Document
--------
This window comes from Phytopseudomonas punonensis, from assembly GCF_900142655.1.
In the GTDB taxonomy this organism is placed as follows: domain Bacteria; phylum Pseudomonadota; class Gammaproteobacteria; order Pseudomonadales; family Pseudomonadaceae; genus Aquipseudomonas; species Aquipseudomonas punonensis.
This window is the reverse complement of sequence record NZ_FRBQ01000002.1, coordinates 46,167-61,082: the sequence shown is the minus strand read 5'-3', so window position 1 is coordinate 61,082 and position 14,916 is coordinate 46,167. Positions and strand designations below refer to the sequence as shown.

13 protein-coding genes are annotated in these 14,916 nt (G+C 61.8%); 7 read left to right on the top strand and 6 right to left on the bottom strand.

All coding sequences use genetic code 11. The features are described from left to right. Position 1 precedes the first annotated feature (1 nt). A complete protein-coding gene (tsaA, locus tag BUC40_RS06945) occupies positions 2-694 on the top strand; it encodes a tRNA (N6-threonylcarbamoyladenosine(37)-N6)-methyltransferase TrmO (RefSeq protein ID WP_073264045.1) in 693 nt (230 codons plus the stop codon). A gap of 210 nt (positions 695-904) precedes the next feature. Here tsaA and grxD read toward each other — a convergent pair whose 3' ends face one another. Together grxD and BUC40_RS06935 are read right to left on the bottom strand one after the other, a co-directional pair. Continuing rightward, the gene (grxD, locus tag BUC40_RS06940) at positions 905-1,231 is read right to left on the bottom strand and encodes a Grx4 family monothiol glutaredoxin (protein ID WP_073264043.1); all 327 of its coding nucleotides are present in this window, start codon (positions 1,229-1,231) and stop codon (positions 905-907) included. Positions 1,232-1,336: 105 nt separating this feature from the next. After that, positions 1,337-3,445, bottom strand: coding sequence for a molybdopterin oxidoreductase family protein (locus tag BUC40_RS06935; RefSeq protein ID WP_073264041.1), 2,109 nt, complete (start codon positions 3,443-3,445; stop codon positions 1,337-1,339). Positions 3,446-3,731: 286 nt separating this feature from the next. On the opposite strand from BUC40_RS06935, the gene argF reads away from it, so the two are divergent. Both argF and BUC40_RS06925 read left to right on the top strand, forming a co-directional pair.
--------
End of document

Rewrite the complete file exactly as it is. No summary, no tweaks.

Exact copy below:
This window comes from Phytopseudomonas punonensis, from assembly GCF_900142655.1.
In the GTDB taxonomy this organism is placed as follows: domain Bacteria; phylum Pseudomonadota; class Gammaproteobacteria; order Pseudomonadales; family Pseudomonadaceae; genus Aquipseudomonas; species Aquipseudomonas punonensis.
This window is the reverse complement of sequence record NZ_FRBQ01000002.1, coordinates 46,167-61,082: the sequence shown is the minus strand read 5'-3', so window position 1 is coordinate 61,082 and position 14,916 is coordinate 46,167. Positions and strand designations below refer to the sequence as shown.

13 protein-coding genes are annotated in these 14,916 nt (G+C 61.8%); 7 read left to right on the top strand and 6 right to left on the bottom strand.

All coding sequences use genetic code 11. The features are described from left to right. Position 1 precedes the first annotated feature (1 nt). A complete protein-coding gene (tsaA, locus tag BUC40_RS06945) occupies positions 2-694 on the top strand; it encodes a tRNA (N6-threonylcarbamoyladenosine(37)-N6)-methyltransferase TrmO (RefSeq protein ID WP_073264045.1) in 693 nt (230 codons plus the stop codon). A gap of 210 nt (positions 695-904) precedes the next feature. Here tsaA and grxD read toward each other — a convergent pair whose 3' ends face one another. Together grxD and BUC40_RS06935 are read right to left on the bottom strand one after the other, a co-directional pair. Continuing rightward, the gene (grxD, locus tag BUC40_RS06940) at positions 905-1,231 is read right to left on the bottom strand and encodes a Grx4 family monothiol glutaredoxin (protein ID WP_073264043.1); all 327 of its coding nucleotides are present in this window, start codon (positions 1,229-1,231) and stop codon (positions 905-907) included. Positions 1,232-1,336: 105 nt separating this feature from the next. After that, positions 1,337-3,445, bottom strand: coding sequence for a molybdopterin oxidoreductase family protein (locus tag BUC40_RS06935; RefSeq protein ID WP_073264041.1), 2,109 nt, complete (start codon positions 3,443-3,445; stop codon positions 1,337-1,339). Positions 3,446-3,731: 286 nt separating this feature from the next. On the opposite strand from BUC40_RS06935, the gene argF reads away from it, so the two are divergent. Both argF and BUC40_RS06925 read left to right on the top strand, forming a co-directional pair.